Establishing and Maintaining Information Sources
Collaboration with other criminal intelligence units, prosecutor offices, jail intelligence, ShotSpotter alerts, historical data probation/parole departments, and ATF intelligence is crucial. Developing cross-jurisdictional capabilities and attending criminal intelligence meetings builds partnerships and keeps up with emerging trends. Standardized processes and formats for Requests for Information (RFI) help fill intelligence gaps.
It’s Worth Repeating: Simple Doesn’t Equal Easy
With all of this said, it’s important to echo back to this earlier point that what is simple is not necessarily easy. While there are documented best practices for establishing a CGIC, successfully implementing it can require rethinking the way your agency approaches investigating gun crime, which is no small task. Ultimately, a CGIC’s success is dependent on a combination of people, processes, and technology, and in particular, effective leadership.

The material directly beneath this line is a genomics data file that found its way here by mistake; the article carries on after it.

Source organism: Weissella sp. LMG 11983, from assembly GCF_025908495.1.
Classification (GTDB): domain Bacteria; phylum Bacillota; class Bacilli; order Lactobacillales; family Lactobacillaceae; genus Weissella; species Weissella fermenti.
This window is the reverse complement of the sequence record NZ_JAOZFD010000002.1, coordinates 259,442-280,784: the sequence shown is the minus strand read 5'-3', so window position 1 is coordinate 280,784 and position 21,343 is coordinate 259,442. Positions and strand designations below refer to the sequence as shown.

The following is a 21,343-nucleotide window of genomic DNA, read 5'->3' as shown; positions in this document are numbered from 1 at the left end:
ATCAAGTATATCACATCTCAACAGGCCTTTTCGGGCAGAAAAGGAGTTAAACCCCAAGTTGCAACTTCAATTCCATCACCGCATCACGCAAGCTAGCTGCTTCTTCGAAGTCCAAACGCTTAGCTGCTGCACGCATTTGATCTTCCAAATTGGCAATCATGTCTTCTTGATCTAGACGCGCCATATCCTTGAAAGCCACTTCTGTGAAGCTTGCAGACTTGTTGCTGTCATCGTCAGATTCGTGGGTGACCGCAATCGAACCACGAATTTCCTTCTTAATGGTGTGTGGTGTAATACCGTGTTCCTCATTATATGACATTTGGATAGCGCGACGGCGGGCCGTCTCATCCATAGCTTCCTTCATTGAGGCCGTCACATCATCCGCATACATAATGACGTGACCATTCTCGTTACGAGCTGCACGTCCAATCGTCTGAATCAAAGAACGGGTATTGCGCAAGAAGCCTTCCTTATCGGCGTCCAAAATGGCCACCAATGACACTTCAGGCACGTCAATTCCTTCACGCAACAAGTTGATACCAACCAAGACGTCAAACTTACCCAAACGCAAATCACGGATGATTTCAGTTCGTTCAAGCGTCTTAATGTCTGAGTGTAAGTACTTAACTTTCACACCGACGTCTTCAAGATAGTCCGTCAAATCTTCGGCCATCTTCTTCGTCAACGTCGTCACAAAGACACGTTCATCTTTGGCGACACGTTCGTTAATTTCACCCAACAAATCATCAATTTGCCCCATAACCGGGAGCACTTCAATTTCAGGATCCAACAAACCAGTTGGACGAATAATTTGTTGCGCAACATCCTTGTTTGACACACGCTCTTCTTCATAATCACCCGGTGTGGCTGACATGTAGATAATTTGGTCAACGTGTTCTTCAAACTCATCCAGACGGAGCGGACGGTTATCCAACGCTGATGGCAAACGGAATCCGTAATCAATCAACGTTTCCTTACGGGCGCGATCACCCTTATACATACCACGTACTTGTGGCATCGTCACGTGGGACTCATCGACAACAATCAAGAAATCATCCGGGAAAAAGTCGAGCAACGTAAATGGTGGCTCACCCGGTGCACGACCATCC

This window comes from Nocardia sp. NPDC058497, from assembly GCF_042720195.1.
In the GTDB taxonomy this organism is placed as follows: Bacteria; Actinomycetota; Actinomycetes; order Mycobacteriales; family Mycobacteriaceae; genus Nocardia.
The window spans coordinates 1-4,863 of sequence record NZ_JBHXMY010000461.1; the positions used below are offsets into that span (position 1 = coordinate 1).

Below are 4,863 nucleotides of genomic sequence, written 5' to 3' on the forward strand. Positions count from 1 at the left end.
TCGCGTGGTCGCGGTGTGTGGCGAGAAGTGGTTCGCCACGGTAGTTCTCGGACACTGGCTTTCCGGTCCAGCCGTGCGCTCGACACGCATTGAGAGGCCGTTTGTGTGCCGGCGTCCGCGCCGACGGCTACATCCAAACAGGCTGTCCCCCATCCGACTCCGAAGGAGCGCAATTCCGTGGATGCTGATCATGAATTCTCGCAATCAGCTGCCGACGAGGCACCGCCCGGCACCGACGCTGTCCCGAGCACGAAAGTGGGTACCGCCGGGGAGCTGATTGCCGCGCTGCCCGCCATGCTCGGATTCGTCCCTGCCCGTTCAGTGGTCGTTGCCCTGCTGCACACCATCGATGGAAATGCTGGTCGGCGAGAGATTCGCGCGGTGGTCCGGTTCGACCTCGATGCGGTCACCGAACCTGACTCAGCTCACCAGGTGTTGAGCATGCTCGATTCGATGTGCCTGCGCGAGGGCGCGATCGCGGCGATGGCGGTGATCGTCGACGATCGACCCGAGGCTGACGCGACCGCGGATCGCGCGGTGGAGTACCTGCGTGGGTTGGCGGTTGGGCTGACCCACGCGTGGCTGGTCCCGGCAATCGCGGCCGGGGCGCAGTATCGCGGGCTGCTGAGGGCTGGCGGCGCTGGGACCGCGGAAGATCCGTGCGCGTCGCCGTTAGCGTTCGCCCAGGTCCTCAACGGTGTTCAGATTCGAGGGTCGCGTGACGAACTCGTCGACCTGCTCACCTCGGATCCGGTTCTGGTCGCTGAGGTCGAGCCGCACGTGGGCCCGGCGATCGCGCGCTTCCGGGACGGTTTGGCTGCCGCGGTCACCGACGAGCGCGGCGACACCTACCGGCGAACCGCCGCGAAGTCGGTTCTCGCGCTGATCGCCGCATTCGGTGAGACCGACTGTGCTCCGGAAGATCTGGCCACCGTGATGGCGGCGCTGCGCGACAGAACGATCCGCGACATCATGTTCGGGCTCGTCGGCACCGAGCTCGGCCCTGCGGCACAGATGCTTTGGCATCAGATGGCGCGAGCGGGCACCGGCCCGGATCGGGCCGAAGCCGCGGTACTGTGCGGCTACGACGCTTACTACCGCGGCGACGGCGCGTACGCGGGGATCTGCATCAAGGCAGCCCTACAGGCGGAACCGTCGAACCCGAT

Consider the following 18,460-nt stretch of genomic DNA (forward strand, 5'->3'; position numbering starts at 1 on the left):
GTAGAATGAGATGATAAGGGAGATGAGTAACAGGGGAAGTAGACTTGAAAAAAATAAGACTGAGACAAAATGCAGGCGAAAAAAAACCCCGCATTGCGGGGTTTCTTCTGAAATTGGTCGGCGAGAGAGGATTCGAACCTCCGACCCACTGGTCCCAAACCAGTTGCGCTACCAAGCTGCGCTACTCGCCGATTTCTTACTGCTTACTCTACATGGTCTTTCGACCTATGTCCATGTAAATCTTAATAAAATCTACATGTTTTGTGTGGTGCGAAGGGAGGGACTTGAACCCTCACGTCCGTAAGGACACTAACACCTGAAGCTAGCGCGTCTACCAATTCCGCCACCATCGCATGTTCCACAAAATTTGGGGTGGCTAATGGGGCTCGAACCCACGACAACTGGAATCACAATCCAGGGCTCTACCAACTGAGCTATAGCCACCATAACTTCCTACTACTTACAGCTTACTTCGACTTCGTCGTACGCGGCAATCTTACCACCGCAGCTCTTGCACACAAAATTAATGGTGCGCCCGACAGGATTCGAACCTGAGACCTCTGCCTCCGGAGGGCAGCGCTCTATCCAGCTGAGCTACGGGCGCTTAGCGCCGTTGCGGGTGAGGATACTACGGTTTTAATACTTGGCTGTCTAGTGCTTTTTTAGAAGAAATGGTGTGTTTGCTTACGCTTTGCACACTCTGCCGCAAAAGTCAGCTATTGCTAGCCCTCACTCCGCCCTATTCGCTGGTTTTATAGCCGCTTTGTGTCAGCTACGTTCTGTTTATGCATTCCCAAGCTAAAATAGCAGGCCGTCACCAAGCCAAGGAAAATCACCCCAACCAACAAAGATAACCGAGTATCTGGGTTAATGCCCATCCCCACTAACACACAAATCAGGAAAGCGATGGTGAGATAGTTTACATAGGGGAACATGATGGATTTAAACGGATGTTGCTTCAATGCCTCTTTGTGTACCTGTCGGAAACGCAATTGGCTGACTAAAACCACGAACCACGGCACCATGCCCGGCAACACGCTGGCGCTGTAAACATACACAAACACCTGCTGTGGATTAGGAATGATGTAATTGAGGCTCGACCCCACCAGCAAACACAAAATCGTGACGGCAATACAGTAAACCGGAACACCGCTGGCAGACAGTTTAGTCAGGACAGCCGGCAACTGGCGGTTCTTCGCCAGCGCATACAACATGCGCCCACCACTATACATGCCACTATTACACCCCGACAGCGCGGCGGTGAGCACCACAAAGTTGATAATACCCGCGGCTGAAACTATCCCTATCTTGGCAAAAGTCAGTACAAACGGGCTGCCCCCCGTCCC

On the technology side, there are tools that can help. CaseBuilder Crime Gun is a comprehensive case management solution that provides critical support with investigative follow-up and feedback, the two phases in the process of running a CGIC that typically prove to be the most challenging. Visit our webpage or contact us today to learn more.